The Day of the Lord

Woe to you who desire the day of the LORD! Why would you have the day of the LORD? It is darkness, and not light, as if a man fled from a lion, and a bear met him, or went into the house and leaned his hand against the wall, and a serpent bit him. Is not the day of the LORD darkness, and not light, and gloom with no brightness in it?
Amos 5:18–20
The Day of the Lord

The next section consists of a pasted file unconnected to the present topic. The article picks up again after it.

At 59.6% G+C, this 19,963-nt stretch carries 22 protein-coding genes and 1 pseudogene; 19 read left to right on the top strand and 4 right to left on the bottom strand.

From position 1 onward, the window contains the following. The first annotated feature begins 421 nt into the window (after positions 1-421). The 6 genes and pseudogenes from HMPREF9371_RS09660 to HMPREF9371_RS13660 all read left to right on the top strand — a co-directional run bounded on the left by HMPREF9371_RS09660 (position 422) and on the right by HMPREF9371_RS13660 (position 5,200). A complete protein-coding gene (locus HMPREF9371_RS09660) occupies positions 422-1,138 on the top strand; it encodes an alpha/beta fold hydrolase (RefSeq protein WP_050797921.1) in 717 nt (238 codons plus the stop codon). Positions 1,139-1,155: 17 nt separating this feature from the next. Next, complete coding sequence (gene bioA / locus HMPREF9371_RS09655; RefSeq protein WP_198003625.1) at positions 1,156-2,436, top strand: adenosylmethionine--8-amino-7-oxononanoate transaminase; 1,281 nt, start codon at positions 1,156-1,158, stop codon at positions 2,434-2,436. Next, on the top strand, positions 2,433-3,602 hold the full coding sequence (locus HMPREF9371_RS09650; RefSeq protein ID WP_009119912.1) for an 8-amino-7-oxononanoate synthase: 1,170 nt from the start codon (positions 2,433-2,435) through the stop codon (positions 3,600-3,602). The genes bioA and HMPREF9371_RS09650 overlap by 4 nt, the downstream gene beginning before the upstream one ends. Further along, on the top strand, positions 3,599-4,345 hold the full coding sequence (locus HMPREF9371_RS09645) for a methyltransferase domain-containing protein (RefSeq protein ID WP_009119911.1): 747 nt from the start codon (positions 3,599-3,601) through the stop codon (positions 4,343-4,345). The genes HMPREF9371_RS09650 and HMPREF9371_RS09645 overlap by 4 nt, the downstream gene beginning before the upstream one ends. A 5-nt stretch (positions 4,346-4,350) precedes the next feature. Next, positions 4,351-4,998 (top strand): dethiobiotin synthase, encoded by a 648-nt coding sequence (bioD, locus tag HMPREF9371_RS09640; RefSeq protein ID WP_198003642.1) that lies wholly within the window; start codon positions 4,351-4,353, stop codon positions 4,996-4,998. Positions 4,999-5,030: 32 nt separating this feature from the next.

The day of the LORD in these verses refers to the day in which God will allow Israel’s enemies to attack and destroy the northern tribes and then take them into exile. At that time there will be darkness and not light. There will be disaster, not salvation, for Israel. Things are going to go from bad to worse for those who turn from the Lord. At this point, Israel’s condemnation is now inevitable. For added emphasis, the phrases “day of the LORD” and “darkness” are repeated so as to leave no doubt about Israel’s sad outcome. And in our sin we are Israel. When we turn from God towards the darkness the “day of the Lord” eventually comes to us as well. Yet, in His love, God sent His Son to take His wrath. The “day of the Lord” came to Christ Jesus on a lonely hill in Palestine as darkness cover the whole land. But that darkness was shattered three days later as Christ’s tomb was left empty and sin, death, and the devil were defeated. So we thank God for His abundant mercy in sending His Son to die for us. We rejoice that our Savior lives, and in Him we have light and life.
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